Monday, November 11, 2013

For Armistice Day

World War I remains the greatest man-made tragedy in all of history: a brutal, pointless, utterly avoidable conflagration that ended a century of peace and destroyed the optimism and confidence that had created the modern free world. Twenty million died during the war proper, including most of the young men of France and Germany. Twenty million more died in the influenza plague that followed.

Fixated on symbolism, the Allied Powers demanded that the Germans sign the armistice agreement at exactly eleven o'clock on November 11, 1918: the eleventh hour of the eleventh day of the eleventh month. One year later, the Treaty of Versailles that supposedly ended the war and established peace proved to be, in the words of General Ferdinand Foch, only "an armistice for twenty years." Perhaps it's for the best that no one remembers the "Great War" as a thing of patriotic glory.

Which is why, on this Armistice Day in the year of Our Lord 2013, I've decided to memorialize it with a poem few can bear to read, and which those who have read it can hardly bear to remember:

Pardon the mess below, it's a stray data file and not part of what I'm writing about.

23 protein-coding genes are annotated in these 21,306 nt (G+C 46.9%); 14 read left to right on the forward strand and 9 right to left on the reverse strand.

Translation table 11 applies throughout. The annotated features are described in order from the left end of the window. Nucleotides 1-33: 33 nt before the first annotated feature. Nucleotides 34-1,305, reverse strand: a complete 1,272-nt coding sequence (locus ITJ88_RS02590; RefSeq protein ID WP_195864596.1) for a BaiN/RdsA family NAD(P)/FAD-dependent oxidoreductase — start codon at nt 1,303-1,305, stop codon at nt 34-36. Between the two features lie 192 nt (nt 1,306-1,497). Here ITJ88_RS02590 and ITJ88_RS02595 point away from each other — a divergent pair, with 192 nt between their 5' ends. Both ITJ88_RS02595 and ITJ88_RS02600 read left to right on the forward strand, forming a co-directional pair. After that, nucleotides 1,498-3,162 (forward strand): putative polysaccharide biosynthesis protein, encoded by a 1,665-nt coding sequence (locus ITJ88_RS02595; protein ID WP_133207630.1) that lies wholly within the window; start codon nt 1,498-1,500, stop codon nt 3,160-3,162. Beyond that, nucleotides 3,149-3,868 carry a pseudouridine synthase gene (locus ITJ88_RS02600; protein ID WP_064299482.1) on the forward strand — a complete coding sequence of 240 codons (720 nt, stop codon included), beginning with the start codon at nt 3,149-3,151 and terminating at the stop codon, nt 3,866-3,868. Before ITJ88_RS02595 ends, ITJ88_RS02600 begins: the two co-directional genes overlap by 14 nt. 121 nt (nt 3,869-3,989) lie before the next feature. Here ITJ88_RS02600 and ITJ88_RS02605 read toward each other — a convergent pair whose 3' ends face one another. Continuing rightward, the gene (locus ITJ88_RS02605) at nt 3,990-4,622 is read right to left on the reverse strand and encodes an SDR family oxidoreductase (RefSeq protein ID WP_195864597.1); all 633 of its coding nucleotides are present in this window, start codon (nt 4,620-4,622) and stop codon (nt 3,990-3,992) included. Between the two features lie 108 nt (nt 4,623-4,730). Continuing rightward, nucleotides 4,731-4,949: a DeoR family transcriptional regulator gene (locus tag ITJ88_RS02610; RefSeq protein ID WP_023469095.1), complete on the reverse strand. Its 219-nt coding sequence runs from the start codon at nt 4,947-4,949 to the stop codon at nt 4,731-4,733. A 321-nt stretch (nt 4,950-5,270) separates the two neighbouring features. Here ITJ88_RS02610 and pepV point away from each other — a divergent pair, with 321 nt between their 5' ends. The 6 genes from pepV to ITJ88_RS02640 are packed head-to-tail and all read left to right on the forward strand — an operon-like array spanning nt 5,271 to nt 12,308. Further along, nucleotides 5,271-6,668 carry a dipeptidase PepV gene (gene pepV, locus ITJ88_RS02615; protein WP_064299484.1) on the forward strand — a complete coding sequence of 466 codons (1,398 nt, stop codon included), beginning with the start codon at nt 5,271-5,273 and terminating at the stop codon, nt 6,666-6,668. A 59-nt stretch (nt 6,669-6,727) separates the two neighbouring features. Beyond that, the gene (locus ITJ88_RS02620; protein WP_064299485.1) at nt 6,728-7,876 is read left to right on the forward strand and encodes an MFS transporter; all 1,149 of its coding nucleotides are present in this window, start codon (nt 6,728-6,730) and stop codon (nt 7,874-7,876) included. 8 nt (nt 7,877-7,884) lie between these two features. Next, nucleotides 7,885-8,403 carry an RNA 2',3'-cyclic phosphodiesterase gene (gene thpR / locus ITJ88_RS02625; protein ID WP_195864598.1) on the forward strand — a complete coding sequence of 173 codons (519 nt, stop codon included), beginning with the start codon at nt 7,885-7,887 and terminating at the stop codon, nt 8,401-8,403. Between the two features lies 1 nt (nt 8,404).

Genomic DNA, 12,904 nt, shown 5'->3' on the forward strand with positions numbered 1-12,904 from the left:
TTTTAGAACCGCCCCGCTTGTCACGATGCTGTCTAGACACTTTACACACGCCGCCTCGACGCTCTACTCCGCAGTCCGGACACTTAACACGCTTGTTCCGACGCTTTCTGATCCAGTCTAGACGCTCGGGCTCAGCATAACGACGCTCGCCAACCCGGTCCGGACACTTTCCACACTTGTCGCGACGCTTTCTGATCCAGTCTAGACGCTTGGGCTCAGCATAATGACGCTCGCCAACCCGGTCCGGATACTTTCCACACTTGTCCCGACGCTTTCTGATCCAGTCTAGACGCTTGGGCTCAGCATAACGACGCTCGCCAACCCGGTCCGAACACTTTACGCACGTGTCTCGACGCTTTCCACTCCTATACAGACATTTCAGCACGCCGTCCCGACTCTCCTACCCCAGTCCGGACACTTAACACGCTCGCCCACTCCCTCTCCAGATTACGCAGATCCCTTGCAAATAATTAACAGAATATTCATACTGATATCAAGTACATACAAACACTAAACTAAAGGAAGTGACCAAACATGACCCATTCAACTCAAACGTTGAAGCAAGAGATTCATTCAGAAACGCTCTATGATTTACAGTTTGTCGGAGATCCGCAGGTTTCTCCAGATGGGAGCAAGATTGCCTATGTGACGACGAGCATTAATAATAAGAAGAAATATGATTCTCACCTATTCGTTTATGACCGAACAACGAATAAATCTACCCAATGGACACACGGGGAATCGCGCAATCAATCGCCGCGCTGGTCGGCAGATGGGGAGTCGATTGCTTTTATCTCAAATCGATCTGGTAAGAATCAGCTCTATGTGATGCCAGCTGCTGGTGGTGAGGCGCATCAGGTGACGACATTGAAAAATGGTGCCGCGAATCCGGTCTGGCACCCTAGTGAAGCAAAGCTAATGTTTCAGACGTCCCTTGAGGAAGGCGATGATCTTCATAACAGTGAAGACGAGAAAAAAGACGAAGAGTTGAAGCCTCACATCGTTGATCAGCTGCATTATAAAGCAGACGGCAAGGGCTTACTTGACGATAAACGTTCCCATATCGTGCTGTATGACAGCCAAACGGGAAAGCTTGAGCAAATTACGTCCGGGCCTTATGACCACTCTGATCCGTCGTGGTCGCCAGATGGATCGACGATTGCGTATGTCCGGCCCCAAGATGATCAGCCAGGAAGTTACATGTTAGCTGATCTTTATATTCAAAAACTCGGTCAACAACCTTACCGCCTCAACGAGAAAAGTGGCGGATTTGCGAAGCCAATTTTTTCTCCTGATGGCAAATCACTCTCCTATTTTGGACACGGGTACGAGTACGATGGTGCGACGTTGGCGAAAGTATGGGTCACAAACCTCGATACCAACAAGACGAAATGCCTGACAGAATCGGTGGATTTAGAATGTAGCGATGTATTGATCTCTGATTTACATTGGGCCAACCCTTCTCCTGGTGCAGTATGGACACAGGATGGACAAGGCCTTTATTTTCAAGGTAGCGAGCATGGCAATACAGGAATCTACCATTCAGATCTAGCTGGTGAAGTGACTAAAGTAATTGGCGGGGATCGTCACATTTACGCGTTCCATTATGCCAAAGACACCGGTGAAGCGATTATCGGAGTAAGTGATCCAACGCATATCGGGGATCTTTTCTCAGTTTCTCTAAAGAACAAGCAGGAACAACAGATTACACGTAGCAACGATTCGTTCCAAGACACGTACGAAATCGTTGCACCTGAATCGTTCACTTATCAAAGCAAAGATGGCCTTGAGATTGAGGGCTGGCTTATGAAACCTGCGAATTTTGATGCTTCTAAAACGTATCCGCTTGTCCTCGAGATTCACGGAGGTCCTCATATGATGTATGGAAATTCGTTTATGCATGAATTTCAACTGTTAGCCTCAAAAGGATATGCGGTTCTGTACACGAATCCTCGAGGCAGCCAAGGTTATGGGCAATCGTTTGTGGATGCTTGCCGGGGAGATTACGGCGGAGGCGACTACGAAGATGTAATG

Bent double, like old beggars under sacks,
Knock-kneed, coughing like hags, we cursed through sludge,
Till on the haunting flares we turned our backs
And towards our distant rest began to trudge.
Men marched asleep. Many had lost their boots
But limped on, blood-shod. All went lame; all blind;
Drunk with fatigue; deaf even to the hoots
Of tired, outstripped Five-Nines that dropped behind.
Gas! Gas! Quick, boys! – An ecstasy of fumbling,
Fitting the clumsy helmets just in time;
But someone still was yelling out and stumbling,
And flound'ring like a man in fire or lime . . .
Dim, through the misty panes and thick green light,
As under a green sea, I saw him drowning.
In all my dreams, before my helpless sight,
He plunges at me, guttering, choking, drowning.
If in some smothering dreams you too could pace
Behind the wagon that we flung him in,
And watch the white eyes writhing in his face,
His hanging face, like a devil's sick of sin;
If you could hear, at every jolt, the blood
Come gargling from the froth-corrupted lungs,
Obscene as cancer, bitter as the cud
Of vile, incurable sores on innocent tongues,
My friend, you would not tell with such high zest
To children ardent for some desperate glory,
The old Lie; Dulce et Decorum est
Pro patria mori.

-- Wilfred Owen, 1918 --

Pray for peace.

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